It seems that at some point in the setting there was a craze about Ridiculous HumanSexbot Boomers until this trope kicked in. Most of the sex organs were illegally recycled and used for maidbots and waitress bots that weren't designed for them, causing some of them to go insane (due to a combination of hormonal imbalance and traumatic memories that can't be erased). One of the AD Police Files involves a sex boomer who's gone berserk.
Buso Renkin: While most homunculi look convincingly human until they transform into spawns of the devil, Papillon's human persona in particular just looks odd. His eyes are always fixed on a lifeless stare bordering between condescension and rage, regardless of the actual emotion he's trying to express. His pale skin just makes him more unsettling. He's one of those people you'd actually feel afraid to even approach.
In Cat Planet Cuties, this is one of the reasons why the Assistroids are in their current form. The last generation were Ridiculously Human Robots that were normal size. Due to this, the Catians couldn't see them as "Tools", and a war was fought till the current generation of Assistroids was made.
City Hunter 91 and Angel Heart use realistic, sketch-like art style to depict main characters' serious/dramtic faces, which easily come off as uncanny. The worse offenders are Ryo and Kaori themselves in Angel Heart anime, where their voice acting bounces all over the place and doesn't match the expressions, making the issue even weirder.
D.Gray-Man: Level Four Akuma intentionally falls smack dab into this trope. Example here.◊
Death Note deliberately aims for this with L's design, including his rather unhealthy, pale skintone, huge eyebags under his bulbous eyes and his facial features and expressions overall being drawn in a more exaggerated way than the other characters. Given the numbers of fans L has, this backfired.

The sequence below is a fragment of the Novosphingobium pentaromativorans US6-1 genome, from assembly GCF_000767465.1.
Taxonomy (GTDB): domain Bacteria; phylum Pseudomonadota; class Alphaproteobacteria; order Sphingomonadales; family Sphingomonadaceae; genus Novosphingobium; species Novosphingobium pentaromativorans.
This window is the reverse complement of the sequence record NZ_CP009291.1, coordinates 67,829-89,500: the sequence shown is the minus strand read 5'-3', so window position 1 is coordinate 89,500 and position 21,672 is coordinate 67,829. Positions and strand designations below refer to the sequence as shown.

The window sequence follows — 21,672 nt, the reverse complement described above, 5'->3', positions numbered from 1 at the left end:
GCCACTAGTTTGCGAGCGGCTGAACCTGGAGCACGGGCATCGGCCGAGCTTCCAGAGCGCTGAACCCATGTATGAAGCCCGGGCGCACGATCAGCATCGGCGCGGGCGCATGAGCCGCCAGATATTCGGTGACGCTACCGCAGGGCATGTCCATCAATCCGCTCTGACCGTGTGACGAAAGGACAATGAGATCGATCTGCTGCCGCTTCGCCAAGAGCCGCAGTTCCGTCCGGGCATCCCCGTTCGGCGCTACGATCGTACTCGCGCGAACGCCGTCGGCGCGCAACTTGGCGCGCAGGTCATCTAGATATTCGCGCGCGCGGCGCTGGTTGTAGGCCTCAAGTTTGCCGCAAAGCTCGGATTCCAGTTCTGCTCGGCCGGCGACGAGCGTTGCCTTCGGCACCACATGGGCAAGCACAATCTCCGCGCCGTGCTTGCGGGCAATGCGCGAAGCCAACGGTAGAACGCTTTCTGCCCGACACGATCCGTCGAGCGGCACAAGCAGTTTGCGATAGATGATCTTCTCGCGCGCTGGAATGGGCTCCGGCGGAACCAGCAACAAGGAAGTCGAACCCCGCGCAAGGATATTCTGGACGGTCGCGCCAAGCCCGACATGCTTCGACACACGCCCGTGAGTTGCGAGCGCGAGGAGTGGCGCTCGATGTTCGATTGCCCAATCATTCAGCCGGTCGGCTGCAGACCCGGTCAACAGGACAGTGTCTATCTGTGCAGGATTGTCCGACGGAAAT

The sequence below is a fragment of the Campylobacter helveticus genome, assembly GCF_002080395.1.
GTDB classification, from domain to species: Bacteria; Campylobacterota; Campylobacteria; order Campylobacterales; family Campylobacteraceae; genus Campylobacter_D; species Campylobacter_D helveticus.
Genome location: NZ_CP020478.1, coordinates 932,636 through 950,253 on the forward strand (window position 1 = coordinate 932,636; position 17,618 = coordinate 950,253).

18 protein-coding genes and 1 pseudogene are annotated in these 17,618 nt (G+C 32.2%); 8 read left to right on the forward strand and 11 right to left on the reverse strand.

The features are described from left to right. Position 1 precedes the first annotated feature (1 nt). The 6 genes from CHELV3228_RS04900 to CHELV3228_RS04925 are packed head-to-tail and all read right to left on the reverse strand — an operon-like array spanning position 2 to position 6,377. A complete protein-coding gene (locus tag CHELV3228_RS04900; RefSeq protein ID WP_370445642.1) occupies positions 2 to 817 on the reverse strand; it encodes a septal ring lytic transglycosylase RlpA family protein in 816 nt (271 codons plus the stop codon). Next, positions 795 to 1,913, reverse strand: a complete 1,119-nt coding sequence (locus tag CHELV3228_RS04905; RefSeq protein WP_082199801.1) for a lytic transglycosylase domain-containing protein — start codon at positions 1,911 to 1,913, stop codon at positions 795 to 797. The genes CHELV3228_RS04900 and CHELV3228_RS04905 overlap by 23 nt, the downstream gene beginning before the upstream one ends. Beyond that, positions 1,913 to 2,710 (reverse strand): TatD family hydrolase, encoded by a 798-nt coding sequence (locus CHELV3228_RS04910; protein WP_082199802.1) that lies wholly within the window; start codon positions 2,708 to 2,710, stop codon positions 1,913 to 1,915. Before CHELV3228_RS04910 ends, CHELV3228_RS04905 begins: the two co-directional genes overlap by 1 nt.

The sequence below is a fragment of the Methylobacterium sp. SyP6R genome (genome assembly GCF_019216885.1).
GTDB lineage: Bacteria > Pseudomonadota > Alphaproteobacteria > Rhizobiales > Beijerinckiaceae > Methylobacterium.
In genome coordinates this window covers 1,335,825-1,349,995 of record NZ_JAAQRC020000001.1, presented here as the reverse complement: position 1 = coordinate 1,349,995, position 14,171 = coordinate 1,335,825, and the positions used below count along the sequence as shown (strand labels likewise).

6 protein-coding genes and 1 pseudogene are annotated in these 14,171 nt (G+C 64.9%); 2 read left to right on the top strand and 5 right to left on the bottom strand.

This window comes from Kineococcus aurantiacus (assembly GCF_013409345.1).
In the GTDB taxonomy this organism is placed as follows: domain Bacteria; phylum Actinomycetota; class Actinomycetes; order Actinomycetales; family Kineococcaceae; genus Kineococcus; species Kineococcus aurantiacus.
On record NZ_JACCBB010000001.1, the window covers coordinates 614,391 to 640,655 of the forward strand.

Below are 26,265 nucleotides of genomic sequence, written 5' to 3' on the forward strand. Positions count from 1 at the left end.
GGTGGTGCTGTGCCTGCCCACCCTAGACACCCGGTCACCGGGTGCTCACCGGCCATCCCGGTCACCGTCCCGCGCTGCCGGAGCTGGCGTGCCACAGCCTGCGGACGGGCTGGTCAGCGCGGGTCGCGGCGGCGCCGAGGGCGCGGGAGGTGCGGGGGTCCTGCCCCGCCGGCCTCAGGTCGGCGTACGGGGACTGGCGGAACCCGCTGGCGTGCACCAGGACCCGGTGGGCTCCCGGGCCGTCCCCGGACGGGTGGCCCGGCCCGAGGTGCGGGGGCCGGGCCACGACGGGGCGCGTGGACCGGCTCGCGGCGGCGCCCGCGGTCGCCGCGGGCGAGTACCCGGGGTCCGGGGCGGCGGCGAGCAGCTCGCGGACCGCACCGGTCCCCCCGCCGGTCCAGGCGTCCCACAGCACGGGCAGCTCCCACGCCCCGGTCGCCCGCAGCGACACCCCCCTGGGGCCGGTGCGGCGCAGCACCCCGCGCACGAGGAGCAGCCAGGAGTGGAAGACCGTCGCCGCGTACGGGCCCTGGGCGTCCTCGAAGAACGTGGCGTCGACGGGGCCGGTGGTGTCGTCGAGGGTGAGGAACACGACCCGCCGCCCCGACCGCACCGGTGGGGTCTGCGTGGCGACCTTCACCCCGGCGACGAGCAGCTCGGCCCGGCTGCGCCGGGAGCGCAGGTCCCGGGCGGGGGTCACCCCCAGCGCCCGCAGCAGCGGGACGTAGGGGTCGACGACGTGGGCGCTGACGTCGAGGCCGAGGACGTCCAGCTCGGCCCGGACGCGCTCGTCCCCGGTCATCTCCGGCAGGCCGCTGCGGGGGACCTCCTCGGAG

A common criticism of Dr. Stone is that the female characters' faces often look... off, with their default expressions normally having vacant, glassy, unnaturally-spaced "doe-eyes" and comparatively tiny mouths and noses◊ (something which is not seen in the male characters). It's even led to jokes that their disturbing appearance is due to them being inbred, since it's eventually revealed that the inhabitants of Ishigami Village are all descended from a small group of astronauts.
The Flowers of Evil is a rare example of Rotoscoping in the medium. Because of this, some of the characters look... off from real-life people, let alone their original manga designs.
Franken Fran: Fran Madaraki is a Frankenstein-style creature stitched together from dead body parts. She has visible stitching on her face and her eyes are usually drawn to look tired and lopsided.
The Geisha-gynoids could hardly be mistaken for humans and are clearly artificial. However, their staggering mechanical movements and speech have just the slightest trace of humanity, that makes them downright creepy. It doesn't help that they rip people's heads off.
The scientist from the forensics lab. She seems like a highly cynical, chain smoking, but overall laid back older women while talking with Togusa, until he leaves and she takes her face off and plugs cables into her eyes.
The Korean festival parade also touches the trope, though it doesn't cause real discomfort.
Kim himself, and his whole house as well. He had his brain put into a cybernetic body that was shaped and moved like a wooden puppet on strings. To Kim, the deepest point of the Uncanny Valley is the closest any being can come to perfection. As a result, his whole Big Fancy House is full of human-sized dolls, puppets, and robots, turning it into a Doll Houseof Doom.
The Tachikomas discuss the trope, musing that the reason they are allowed advanced AI is because they are not humanoid, and that advanced AI in an android would creep humans out.